Listen I’m not judging. I’m as guilty as everyone else. Raise your hand if you’ve ever had to sign a contract stipulating your attendance, dedication, and obedience to your child’s sports activity. Yeah, my hand is now raised and I can only imagine what my mother would have done decades ago if someone had asked her to sign such a thing. She was a southern lady so it wouldn’t have been hoisting her middle finger, but I’m sure she would said something along the lines of  “Well bless your heart” then she would have gently returned the contract unsigned.

Why is it that our parents never suffered from FOKMO? Was it because they were smarter and  knew the value of boredom? A dollop of boredom allows your brain to recharge, to wander and to create. I’m not exaggerating when I tell you that my very best ideas have occurred while vacuuming. Now, I feel like as parents we have been conned into believing if our kids aren’t constantly doing a planned activity it will culminate in an embarrassing ACT score.

Recently I put myself in FOKMO rehab. Mainly because FOKMO takes up a lot of time. To be a stellar FOKMO parent you constantly have to be searching for new opportunities for your child and be on high alert for what everyone else is doing. These days I think I’d rather vacuum.

 

Excuse Me, But There’s a Turd In the Wavepool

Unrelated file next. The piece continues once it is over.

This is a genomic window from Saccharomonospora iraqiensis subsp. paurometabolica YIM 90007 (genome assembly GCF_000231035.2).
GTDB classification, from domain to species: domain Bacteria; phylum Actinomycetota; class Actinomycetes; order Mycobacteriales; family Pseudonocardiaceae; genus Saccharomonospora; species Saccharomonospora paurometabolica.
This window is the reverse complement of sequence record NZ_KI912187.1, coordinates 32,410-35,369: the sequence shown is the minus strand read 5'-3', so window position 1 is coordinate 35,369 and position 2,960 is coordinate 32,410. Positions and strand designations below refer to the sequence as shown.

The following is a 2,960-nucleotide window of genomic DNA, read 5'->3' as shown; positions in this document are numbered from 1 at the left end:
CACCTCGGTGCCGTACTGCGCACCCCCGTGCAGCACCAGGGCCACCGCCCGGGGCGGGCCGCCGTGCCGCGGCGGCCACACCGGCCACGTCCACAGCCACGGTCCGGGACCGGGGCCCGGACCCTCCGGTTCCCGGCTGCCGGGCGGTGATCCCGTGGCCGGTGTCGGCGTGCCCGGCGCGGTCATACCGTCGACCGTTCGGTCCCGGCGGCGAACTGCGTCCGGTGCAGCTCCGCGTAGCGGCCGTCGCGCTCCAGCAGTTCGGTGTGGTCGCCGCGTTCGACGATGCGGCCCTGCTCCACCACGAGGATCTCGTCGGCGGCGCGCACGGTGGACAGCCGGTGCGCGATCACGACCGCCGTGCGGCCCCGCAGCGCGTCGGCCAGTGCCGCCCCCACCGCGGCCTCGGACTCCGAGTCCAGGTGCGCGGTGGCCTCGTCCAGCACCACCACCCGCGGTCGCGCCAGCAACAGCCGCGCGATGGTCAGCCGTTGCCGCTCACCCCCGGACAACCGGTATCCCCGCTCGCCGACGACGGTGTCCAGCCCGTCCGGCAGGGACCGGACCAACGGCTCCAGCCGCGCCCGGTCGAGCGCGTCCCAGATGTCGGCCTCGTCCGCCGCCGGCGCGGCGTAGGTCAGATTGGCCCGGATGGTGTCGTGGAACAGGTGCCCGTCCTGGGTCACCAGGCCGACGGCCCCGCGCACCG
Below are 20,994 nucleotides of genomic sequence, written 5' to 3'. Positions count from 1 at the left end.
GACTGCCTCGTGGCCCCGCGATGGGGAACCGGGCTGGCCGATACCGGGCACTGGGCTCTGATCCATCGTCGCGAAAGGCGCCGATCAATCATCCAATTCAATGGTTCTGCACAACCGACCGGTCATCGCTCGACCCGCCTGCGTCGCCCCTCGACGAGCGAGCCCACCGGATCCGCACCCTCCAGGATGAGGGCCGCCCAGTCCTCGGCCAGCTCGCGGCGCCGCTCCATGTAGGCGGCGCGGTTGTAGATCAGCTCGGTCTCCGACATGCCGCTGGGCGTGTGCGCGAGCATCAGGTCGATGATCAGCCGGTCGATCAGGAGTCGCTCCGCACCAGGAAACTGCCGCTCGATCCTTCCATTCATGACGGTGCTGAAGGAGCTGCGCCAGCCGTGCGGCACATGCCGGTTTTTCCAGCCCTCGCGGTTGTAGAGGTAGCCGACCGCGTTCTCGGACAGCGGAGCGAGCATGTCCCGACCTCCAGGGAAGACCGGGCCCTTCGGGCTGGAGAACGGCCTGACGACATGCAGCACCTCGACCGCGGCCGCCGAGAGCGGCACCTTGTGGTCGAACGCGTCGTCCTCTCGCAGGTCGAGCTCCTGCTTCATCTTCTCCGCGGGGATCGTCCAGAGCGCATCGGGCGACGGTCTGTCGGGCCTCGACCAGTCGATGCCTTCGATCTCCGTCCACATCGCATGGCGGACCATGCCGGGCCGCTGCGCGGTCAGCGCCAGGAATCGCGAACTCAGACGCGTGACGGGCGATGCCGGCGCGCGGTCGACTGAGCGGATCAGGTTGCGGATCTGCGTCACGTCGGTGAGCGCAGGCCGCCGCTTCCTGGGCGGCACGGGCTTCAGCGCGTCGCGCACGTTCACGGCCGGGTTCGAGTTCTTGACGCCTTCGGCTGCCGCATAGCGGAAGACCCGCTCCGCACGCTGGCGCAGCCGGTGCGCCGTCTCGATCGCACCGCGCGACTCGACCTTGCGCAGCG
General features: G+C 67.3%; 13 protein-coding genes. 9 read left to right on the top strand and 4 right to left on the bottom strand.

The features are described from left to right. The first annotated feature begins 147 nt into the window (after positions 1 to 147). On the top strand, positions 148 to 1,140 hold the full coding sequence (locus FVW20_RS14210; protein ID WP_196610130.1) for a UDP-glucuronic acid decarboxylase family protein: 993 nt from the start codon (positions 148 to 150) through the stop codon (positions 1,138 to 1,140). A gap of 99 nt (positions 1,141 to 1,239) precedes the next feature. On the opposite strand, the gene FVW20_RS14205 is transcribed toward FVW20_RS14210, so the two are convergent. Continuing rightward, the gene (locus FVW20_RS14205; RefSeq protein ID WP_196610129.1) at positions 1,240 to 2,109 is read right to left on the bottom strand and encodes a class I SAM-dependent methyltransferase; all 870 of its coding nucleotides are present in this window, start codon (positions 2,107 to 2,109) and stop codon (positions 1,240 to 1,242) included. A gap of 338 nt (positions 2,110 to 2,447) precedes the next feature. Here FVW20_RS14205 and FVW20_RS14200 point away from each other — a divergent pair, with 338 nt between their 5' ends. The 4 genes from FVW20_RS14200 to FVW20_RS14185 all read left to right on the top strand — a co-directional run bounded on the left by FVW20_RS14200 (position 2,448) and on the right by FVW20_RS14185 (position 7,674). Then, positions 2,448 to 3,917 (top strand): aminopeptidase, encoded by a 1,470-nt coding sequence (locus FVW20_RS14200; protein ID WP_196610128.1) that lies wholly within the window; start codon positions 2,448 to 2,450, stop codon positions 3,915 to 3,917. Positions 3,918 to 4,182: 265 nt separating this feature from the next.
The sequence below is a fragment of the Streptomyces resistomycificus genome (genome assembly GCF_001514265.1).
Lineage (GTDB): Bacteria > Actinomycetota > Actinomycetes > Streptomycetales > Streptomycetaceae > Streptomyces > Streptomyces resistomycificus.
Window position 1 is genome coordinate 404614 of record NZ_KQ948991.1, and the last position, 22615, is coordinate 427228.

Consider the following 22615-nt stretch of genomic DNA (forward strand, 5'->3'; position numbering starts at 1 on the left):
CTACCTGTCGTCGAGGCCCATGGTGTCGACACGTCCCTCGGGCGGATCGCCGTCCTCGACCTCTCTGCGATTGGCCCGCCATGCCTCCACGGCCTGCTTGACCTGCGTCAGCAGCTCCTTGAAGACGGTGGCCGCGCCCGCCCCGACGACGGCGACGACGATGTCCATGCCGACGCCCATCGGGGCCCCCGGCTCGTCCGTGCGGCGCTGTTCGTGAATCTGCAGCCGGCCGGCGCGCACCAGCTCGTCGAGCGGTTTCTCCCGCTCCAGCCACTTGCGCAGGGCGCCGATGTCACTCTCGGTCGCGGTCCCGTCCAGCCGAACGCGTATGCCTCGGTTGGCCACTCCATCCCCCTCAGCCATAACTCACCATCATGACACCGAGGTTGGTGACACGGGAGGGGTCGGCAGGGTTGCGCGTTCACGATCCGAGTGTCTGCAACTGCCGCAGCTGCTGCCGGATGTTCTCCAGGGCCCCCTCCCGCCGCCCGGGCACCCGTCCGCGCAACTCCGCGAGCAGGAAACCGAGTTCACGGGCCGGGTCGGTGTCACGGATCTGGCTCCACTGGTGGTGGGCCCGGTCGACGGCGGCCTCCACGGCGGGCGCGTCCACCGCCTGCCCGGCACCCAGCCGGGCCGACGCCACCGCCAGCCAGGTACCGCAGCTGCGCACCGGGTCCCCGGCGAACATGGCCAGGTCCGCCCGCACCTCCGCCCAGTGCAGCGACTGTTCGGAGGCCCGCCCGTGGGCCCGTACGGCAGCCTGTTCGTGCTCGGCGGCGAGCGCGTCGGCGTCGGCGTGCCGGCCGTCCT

I am officially waterlogged.  I have spent ten days experiencing a moisture carnival. I have been swimming, floating, tubing, sliding, paddling and marinating in my own bodily juices until my skin has begun to take on the sheen of a catfish.  My wet and not so very wild adventure began at Seaworld.  Let me share with you that the spa there is one-of-a-kind.  Lucky me, I got to experience it for eleven hours straight.  I began with the hot stone massage which uses concrete stadium bleachers heated to a temperature of 120 degrees fahrenheit to sear off any dead skin and hopefully (fingers crossed) cellulite attached to my buttocks or upper thigh region.  The burning sensation takes a little getting use to, but at the suggestion of the spa attendant I sat in the dolphin “splash zone” in an attempt to cool off my flaming butt checks.   Next up on the spa menu was aromatherapy. There were so many fragrance choices to choose from that it was a little overwhelming.  Finally, I settled on the scent cornucopia featuring bold B.O., rancid churro, expiration date challenged bratswurst, sea lion excrement and baby in need of a diaper change.  It can best be described as a colonoscopy for your nasal passages.  By this time I was ready for my full body treatment.  I chose the purifying salty perspiration exfoliating scrub followed by the re-mineralizing sodium masque.  To experience the scrub I stood in line with hundreds of other people waiting their turn for the Atlantis water coaster and was rubbed and jostled by their bodies until my skin was chafed and glistening from the exchange of shared perspiration rich fluids.  The sodium masque was applied by a very large shirtless man, standing far too close to me, who used his immense belly to coat my back and swath me in his own special brand of furry man sweat. The pinnacle of the treatment was when his dude nipples, decorated with corn kernels, that I’m guessing got trapped in his chest hairs after eating the park’s roasted corn, were transferred to my back as he kept bumping into me. He then touched my back, removed the corn kernels and ate them.  Yum.  My spa experience came to a close with the invigorating Lemon Chill scalp massage administered by an idiot who spilled his icy treat on my head after getting overly excited during Shamu Rocks.